Genevieve Steele

Genevieve is a warm and conscientious practitioner who fosters a safe environment where clients can better understand themselves and their needs, and overcome challenges. Genevieve uses a strengths-based approach, which aims to support clients to feel empowered, enabling improvements in their overall wellbeing.

Genevieve Steele

Psychologist (She/Her)

BPsy AppSc GradDipPsych MProf Psych MAPS

Genevieve completed a Masters of Professional Psychology at the Australian Catholic University (ACU), a Graduate Diploma in Psychology at Federation University Australia, and a Bachelor of Applied Science in Psychology at the Royal Melbourne Institute of Technology (RMIT). During her Bachelor degree, Genevieve received a letter of commendation from the Department Head of the School of Psychology for outstanding academic achievement and was invited to join the Golden Key International Honour Society, which recognises the top 15% of university students worldwide.

Genevieve currently works with adolescents, adults, and couples, and previously practised in community-based clinics and the criminal justice system. She enjoys supporting clients to develop emotional insight and awareness through evidence-based interventions including Schema therapy, Psychodynamic therapy, EMDR, Cognitive Behavioural Therapy (CBT) and others. Genevieve is a registered member of Health at Every Size Australia (HAESĀ®) and advocates for inclusive healthcare to reduce weight stigma and better support the treatment of eating disorders in people of all shapes and sizes.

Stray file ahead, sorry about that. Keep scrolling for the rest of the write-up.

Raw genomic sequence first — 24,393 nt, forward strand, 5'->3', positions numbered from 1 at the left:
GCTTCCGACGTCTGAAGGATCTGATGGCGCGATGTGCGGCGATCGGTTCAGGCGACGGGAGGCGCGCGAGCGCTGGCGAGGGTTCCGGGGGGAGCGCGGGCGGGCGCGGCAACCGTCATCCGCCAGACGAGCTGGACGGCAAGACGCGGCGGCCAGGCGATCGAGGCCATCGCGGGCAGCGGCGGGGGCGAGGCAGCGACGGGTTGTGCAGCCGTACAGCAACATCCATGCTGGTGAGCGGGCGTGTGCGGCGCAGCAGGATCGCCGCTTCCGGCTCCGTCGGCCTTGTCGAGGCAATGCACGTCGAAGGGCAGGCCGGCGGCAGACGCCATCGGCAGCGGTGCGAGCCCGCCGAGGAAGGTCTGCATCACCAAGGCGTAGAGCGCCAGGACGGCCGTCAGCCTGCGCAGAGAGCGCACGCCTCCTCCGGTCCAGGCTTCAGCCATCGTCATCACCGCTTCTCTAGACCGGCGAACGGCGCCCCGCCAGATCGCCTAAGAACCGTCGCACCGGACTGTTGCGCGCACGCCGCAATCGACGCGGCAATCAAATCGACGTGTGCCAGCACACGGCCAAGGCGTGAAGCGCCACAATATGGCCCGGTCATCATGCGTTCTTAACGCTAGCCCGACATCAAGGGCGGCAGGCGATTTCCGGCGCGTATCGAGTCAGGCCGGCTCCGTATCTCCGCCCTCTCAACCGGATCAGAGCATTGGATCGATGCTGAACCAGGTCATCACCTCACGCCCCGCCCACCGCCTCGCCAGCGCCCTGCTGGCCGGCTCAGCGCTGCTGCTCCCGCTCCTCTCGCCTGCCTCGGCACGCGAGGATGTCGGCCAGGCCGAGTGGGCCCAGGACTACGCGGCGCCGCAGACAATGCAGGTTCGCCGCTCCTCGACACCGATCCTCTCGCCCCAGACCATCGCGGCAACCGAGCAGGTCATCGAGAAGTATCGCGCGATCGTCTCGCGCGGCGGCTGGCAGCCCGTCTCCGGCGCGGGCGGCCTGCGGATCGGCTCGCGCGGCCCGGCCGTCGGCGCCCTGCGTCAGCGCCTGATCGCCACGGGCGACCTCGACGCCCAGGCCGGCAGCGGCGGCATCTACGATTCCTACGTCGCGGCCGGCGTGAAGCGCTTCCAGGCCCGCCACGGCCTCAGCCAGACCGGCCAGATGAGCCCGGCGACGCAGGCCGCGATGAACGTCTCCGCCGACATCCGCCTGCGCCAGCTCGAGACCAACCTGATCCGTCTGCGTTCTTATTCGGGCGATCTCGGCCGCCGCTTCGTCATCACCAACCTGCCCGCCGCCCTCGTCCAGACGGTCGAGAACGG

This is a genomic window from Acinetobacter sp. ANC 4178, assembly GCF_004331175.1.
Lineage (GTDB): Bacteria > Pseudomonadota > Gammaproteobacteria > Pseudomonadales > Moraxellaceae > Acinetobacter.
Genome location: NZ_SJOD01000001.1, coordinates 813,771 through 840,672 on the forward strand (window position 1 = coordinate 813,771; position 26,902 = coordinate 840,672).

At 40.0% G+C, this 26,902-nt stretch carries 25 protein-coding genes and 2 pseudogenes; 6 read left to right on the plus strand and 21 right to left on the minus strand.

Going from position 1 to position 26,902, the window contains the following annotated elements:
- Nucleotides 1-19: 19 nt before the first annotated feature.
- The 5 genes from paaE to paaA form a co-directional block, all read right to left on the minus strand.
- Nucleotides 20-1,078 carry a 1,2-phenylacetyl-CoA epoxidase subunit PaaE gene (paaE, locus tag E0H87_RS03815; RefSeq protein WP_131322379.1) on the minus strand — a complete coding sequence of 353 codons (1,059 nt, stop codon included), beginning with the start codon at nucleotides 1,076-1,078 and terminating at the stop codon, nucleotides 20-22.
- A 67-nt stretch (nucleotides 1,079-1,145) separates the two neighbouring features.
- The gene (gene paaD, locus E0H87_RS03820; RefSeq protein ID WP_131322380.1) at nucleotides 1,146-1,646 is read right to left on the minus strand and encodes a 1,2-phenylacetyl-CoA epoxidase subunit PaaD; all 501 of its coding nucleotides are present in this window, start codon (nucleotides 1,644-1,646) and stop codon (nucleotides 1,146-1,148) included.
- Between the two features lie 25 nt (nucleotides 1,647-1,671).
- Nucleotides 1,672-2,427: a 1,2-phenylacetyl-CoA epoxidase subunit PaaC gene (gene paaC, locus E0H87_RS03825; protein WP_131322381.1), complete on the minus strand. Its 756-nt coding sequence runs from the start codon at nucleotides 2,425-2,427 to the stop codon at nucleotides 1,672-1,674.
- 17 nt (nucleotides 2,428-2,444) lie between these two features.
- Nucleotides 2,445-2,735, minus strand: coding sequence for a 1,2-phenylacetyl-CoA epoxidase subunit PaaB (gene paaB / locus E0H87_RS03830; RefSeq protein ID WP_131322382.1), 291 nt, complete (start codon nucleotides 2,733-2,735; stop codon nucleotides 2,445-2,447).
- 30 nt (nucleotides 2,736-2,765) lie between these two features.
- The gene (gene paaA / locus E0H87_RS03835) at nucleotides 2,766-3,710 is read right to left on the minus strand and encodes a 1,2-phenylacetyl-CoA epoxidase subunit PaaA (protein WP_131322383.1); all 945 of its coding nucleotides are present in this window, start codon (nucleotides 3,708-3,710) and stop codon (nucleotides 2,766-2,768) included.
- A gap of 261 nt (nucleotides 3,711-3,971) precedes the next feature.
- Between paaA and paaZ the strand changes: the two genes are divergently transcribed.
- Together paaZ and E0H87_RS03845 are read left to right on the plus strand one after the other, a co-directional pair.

Genevieve conducts a range of clinical and neuropsychological assessments including assessing cognition, memory, executive functioning, adaptive behavioural functioning, and personality assessment. In addition to her practice, Genevieve is a Board-approved supervisor and provides supervision to provisional psychologists during their internship years and those completing university studies in psychology.

Genevieve enjoys working with a range of presentations including:

  • Depression
  • Anxiety
  • Relationship and Attachment Difficulties
  • Self-Esteem
  • Emotion Regulation
  • Communication skills
  • Addiction
  • Trauma/Complex Trauma
  • Eating Disorders
  • Developing Resilience
  • Communication
  • Couples Therapy (Gottman)


March, E., & Steele, G. (2020). High Esteem and Hurting Others Online: Trait Sadism Moderates the Relationship Between Self-Esteem and Internet Trolling. Cyberpsychology, Behaviour, and Social Networking, 23(7), 441-446.